What will you do with the “extra” hour you get Sunday with the end of daylight saving time?
Brett Kuhn suggests you sleep through it. Another expert suggests you might have other options.
2 a.m. Sunday. Set your clocks back one hour before going to bed Saturday night.
Kuhn, an associate professor of pediatrics and psychology at the University of Nebraska Medical Center, is a behavioral sleep medicine specialist at Children's Hospital & Medical Center. He said the hour of sleep that people gain by setting their clocks back could help a lot of sleep-deprived people in today's 24/7 society.
“Even that one hour can make a measurable difference,” he said.
Research suggests that the extra hour of sleep people get in the fall makes them less moody and more alert, he said. Swedish researchers reported in 2008 that the number of heart attacks dipped the Monday after the late-year clock adjustment.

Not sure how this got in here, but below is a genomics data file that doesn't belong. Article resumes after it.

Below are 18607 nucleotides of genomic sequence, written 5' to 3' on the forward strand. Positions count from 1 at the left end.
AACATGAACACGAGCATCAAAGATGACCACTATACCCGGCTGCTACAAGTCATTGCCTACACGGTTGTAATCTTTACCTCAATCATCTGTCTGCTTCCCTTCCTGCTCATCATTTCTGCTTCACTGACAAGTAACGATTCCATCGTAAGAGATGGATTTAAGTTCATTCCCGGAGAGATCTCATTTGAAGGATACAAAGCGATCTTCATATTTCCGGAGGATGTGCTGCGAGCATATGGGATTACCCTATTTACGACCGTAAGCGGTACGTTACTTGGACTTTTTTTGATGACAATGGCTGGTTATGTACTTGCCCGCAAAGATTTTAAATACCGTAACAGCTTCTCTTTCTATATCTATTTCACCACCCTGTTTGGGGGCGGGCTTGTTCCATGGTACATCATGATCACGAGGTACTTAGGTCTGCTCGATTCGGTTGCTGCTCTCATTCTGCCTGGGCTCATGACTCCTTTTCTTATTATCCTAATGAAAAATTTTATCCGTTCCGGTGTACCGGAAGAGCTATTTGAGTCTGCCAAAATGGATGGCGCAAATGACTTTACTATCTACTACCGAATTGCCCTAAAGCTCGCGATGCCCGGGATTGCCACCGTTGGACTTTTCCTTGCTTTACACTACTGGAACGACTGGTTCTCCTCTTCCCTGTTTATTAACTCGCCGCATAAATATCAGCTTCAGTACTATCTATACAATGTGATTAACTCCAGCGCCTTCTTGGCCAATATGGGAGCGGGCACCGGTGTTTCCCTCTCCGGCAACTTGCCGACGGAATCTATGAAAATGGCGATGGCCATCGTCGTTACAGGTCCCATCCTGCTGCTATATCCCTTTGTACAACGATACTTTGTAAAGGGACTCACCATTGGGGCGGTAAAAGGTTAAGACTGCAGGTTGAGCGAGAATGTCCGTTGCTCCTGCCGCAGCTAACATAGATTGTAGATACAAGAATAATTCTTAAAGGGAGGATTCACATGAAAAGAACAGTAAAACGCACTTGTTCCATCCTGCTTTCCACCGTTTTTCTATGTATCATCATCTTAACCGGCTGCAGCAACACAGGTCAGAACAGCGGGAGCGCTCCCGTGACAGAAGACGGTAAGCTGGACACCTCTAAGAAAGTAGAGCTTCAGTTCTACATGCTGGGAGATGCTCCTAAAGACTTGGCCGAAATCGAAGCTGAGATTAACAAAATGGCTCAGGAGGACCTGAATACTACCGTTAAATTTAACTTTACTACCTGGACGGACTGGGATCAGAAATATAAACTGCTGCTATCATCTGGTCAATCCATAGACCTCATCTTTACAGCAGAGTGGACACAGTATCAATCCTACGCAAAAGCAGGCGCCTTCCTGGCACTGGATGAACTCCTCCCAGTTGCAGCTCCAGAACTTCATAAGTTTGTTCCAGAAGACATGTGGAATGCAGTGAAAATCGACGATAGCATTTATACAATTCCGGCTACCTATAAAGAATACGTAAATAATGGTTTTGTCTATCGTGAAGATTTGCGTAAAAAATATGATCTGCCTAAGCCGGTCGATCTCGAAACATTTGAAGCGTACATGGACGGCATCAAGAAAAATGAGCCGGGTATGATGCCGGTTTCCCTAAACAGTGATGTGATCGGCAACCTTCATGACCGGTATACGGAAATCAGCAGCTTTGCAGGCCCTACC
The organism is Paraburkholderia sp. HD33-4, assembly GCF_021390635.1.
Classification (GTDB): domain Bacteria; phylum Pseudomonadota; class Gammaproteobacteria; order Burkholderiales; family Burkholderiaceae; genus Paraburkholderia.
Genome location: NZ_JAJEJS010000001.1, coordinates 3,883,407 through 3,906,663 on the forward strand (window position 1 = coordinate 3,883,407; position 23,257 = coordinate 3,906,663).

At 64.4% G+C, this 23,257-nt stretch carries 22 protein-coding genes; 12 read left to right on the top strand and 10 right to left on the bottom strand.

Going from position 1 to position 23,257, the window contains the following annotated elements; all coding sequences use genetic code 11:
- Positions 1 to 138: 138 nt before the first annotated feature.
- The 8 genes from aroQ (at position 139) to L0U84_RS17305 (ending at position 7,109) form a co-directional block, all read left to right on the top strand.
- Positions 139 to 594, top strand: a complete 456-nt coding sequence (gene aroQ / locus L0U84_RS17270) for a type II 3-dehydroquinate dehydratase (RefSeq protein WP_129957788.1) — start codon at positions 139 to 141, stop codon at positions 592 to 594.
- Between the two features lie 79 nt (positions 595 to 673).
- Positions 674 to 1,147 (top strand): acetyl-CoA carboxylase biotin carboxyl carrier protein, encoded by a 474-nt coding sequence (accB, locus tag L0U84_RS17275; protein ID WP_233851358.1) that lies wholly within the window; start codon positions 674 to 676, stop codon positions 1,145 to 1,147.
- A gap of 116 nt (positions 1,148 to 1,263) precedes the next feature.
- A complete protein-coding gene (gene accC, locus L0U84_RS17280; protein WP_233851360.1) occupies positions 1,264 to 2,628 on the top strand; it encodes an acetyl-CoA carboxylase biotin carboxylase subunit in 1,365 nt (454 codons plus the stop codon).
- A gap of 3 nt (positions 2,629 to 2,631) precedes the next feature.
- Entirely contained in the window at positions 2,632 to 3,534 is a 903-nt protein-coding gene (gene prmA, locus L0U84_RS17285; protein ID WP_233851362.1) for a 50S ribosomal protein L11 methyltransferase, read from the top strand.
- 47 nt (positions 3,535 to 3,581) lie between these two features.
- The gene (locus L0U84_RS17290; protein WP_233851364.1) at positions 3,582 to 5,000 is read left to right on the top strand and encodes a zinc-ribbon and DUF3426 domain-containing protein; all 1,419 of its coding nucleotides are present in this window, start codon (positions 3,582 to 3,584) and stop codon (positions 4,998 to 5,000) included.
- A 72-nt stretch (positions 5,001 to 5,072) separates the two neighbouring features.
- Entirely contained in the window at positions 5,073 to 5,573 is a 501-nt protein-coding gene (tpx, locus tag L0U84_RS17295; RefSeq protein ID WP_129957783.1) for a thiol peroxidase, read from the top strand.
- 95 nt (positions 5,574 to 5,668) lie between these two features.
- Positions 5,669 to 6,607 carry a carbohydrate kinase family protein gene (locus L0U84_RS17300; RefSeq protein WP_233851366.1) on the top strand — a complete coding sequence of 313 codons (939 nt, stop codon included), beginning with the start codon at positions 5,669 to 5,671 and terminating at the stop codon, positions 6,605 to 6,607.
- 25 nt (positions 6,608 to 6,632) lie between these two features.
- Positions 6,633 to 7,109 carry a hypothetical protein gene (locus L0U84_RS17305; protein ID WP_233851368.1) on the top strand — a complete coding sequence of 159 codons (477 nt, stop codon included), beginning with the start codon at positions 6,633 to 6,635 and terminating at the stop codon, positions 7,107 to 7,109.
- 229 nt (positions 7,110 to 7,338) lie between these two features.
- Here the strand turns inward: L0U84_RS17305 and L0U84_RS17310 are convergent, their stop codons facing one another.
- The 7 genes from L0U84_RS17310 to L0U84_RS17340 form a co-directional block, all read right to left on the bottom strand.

Dr. Lindsay Northam, an internal medicine physician with Methodist Physicians Clinic, says the one-hour time change isn't as important as what has been happening as our bodies have adjusted to the decrease in sunlight over the past month.
“As the sunlight brightens in the morning, your body produces cortisol. That's what tells you to be awake,” Northam said. “As it gets darker in the evening, as it gets to dusk time, that's when your body starts to increase that production of melatonin, and that's what causes you to be tired.
“It's going to be brighter earlier in the morning now. You're going to start to produce that cortisol earlier in the morning than you were before.”
She suggests people use the hour Sunday to wash the car or clean the garage.
Regardless of what you choose to do, Kuhn said parents of infants won't like “falling back.” “If an infant normally wakes up at 6 in the morning, now your infant is going to be waking up at 5 in the morning.”